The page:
Monday, February 25, 2008

Huge Govt Bribery Case unfolding in Hunstville


BIRMINGHAM - A former deputy director at Redstone Arsenal pleaded guilty in federal court Thursday in a bribes-for-government-contracts scheme, and talk in the courtroom suggested more arrests may come.

Douglas Harry Ennis, 48, worked for the Joint Center for Technology Integration at the Army Space and Missile Defense Command when he reportedly received $75,000 from an unnamed subcontractor, who was then given favorable treatment for government contracts. Ennis didn't report the bribes as income, and he was indicted on two charges of making false statements on financial disclosure forms to the Army.


Assistant U.S. Attorney Bud Henry said he couldn't comment on how many other people are being investigated.

One clue mentioned in court was that the U.S. Attorney's office in Maine participated in Ennis' plea negotiations and a small, minority-owned business in Huntsville was involved.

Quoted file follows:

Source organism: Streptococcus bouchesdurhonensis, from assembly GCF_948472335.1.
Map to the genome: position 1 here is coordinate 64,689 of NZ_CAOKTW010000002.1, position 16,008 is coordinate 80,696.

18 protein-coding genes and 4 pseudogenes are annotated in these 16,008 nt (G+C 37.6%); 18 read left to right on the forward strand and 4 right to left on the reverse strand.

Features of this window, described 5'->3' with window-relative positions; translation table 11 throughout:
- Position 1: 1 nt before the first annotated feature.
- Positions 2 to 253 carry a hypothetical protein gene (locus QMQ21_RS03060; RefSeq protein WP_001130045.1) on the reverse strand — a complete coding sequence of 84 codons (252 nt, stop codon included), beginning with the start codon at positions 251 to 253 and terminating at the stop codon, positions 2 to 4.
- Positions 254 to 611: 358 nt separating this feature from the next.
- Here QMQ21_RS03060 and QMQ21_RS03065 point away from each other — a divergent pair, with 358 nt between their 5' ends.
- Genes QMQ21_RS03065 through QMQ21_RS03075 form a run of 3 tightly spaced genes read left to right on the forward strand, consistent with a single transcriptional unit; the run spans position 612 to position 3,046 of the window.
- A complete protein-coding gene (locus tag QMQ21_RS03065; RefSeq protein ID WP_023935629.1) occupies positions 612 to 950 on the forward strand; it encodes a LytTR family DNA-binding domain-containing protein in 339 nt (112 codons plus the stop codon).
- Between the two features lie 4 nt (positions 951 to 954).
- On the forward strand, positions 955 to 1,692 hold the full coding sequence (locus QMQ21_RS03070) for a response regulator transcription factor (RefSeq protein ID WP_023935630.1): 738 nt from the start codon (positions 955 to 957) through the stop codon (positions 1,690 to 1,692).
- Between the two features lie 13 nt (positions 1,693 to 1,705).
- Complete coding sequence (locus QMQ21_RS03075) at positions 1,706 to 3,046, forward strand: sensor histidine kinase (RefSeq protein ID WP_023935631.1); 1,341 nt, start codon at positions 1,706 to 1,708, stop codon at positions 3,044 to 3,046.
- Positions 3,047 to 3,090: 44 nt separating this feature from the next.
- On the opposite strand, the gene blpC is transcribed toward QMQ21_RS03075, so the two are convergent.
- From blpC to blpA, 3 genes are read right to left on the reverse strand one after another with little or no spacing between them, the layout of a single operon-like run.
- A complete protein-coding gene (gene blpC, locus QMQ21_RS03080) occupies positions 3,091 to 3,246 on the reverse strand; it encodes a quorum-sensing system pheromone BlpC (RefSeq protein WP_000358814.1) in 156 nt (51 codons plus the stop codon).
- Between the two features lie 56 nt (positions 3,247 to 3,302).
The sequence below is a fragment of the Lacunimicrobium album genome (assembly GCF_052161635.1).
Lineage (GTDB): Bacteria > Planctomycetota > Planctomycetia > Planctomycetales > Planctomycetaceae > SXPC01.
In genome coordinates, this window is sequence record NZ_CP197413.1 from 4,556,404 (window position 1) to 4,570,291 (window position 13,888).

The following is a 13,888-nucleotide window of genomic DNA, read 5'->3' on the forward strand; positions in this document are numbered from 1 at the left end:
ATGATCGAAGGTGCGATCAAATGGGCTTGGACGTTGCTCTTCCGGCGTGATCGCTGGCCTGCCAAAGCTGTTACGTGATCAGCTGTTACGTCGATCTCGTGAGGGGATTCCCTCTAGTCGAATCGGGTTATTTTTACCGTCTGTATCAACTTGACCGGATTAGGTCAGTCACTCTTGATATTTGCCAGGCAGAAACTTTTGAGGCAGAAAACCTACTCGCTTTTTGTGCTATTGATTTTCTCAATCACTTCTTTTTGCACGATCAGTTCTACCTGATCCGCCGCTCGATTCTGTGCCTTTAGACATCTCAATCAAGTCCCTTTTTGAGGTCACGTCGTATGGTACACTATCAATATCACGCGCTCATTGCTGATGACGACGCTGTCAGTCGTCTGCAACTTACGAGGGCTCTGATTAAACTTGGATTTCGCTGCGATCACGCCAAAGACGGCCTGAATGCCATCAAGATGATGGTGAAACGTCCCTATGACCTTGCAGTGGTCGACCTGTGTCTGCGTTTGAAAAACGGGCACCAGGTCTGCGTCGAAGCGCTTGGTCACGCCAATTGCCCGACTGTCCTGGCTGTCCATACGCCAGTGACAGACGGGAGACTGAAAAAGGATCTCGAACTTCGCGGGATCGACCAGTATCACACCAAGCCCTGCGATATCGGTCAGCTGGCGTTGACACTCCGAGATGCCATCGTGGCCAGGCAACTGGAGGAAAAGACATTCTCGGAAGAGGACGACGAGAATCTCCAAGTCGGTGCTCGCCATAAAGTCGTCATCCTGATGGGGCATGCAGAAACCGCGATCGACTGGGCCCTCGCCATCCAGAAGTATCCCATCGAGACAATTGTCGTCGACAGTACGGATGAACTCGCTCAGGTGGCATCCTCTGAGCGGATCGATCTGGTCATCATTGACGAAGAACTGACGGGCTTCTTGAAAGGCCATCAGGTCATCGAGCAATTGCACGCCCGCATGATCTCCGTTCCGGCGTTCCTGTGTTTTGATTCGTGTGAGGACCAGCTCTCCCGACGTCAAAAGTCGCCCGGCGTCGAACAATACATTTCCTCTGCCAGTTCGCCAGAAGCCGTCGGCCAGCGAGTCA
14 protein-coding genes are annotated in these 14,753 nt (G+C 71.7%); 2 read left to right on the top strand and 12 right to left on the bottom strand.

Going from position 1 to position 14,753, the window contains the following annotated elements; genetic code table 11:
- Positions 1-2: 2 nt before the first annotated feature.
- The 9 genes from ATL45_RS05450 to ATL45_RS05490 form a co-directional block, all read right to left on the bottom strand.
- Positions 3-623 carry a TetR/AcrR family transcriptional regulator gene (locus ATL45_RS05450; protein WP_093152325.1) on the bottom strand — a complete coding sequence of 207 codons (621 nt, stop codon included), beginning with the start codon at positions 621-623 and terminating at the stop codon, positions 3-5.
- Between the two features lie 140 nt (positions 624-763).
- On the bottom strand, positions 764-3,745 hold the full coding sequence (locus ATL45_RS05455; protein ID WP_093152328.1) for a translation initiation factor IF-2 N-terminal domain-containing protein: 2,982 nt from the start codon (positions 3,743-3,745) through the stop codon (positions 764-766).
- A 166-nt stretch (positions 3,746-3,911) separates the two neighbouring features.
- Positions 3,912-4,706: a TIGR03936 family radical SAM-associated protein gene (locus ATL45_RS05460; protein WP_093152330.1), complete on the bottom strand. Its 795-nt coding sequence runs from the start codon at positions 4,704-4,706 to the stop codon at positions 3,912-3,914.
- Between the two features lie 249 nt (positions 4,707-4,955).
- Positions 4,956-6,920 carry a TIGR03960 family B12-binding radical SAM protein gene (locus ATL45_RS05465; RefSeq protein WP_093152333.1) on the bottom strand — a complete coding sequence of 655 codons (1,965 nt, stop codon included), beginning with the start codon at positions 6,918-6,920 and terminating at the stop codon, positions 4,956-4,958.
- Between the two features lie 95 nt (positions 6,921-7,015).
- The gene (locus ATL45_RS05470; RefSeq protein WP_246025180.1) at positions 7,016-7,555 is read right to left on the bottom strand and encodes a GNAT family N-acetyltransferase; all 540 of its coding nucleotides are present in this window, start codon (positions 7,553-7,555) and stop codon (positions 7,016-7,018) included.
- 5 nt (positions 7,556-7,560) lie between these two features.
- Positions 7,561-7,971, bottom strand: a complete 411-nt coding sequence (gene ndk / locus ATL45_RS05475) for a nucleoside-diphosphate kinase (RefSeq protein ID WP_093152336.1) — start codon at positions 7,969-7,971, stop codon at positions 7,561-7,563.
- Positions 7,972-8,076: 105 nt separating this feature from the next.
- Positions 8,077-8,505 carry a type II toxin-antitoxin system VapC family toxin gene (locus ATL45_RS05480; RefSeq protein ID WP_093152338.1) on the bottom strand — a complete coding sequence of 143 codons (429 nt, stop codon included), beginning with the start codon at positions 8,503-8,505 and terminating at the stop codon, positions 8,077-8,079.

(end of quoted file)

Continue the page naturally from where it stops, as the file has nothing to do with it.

Henry also said that "Person A," the president of a company that did business with the Space and Missile Defense Command, lobbied Congress for additional funding to go toward projects, and then bribed former JCTI Director Michael L. Cantrell III of Huntsville and Ennis to award him the contracts for.

Ennis, who lives in Athens, initially pleaded not guilty to the three charges but later opted to pursue a plea agreement.

Cantrell pleaded guilty late last year to accepting $1.6 million in bribes from subcontractors over the past six years and to filing an inaccurate federal tax return. He could be sentenced up to 15 years for each of his two bribery pleas and fines of up to three times the amount he accepted in bribes.